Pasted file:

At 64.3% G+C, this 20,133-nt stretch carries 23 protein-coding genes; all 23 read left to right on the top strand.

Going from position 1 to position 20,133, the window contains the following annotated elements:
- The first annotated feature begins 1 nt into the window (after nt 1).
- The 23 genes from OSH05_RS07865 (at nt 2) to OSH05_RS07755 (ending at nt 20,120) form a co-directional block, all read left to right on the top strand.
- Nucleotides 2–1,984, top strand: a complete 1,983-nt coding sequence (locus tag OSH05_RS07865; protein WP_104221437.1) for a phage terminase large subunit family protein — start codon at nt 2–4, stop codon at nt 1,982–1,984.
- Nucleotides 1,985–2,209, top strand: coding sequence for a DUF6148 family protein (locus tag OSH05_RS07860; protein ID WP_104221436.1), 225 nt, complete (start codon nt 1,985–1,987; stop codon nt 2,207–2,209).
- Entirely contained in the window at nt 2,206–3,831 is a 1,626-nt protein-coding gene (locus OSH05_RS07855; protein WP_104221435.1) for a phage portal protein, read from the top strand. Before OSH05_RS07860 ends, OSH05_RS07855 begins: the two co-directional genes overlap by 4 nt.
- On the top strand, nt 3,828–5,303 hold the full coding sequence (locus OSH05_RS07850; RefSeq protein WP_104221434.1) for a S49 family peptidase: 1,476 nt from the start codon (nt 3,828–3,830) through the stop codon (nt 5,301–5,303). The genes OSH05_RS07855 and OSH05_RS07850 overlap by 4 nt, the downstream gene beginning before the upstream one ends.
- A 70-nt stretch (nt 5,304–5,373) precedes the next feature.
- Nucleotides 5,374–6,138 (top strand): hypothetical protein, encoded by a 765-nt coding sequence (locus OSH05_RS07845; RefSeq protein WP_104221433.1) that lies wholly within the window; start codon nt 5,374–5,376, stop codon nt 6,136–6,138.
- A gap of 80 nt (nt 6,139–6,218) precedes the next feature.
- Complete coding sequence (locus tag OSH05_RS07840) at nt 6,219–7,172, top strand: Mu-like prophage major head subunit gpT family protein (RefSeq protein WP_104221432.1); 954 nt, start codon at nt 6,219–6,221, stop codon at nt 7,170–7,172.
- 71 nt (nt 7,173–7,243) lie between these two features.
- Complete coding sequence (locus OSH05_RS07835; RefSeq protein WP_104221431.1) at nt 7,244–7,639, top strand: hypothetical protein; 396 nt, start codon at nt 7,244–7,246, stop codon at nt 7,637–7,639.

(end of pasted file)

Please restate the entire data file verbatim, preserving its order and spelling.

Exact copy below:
At 64.3% G+C, this 20,133-nt stretch carries 23 protein-coding genes; all 23 read left to right on the top strand.

Going from position 1 to position 20,133, the window contains the following annotated elements:
- The first annotated feature begins 1 nt into the window (after nt 1).
- The 23 genes from OSH05_RS07865 (at nt 2) to OSH05_RS07755 (ending at nt 20,120) form a co-directional block, all read left to right on the top strand.
- Nucleotides 2–1,984, top strand: a complete 1,983-nt coding sequence (locus tag OSH05_RS07865; protein WP_104221437.1) for a phage terminase large subunit family protein — start codon at nt 2–4, stop codon at nt 1,982–1,984.
- Nucleotides 1,985–2,209, top strand: coding sequence for a DUF6148 family protein (locus tag OSH05_RS07860; protein ID WP_104221436.1), 225 nt, complete (start codon nt 1,985–1,987; stop codon nt 2,207–2,209).
- Entirely contained in the window at nt 2,206–3,831 is a 1,626-nt protein-coding gene (locus OSH05_RS07855; protein WP_104221435.1) for a phage portal protein, read from the top strand. Before OSH05_RS07860 ends, OSH05_RS07855 begins: the two co-directional genes overlap by 4 nt.
- On the top strand, nt 3,828–5,303 hold the full coding sequence (locus OSH05_RS07850; RefSeq protein WP_104221434.1) for a S49 family peptidase: 1,476 nt from the start codon (nt 3,828–3,830) through the stop codon (nt 5,301–5,303). The genes OSH05_RS07855 and OSH05_RS07850 overlap by 4 nt, the downstream gene beginning before the upstream one ends.
- A 70-nt stretch (nt 5,304–5,373) precedes the next feature.
- Nucleotides 5,374–6,138 (top strand): hypothetical protein, encoded by a 765-nt coding sequence (locus OSH05_RS07845; RefSeq protein WP_104221433.1) that lies wholly within the window; start codon nt 5,374–5,376, stop codon nt 6,136–6,138.
- A gap of 80 nt (nt 6,139–6,218) precedes the next feature.
- Complete coding sequence (locus tag OSH05_RS07840) at nt 6,219–7,172, top strand: Mu-like prophage major head subunit gpT family protein (RefSeq protein WP_104221432.1); 954 nt, start codon at nt 6,219–6,221, stop codon at nt 7,170–7,172.
- 71 nt (nt 7,173–7,243) lie between these two features.
- Complete coding sequence (locus OSH05_RS07835; RefSeq protein WP_104221431.1) at nt 7,244–7,639, top strand: hypothetical protein; 396 nt, start codon at nt 7,244–7,246, stop codon at nt 7,637–7,639.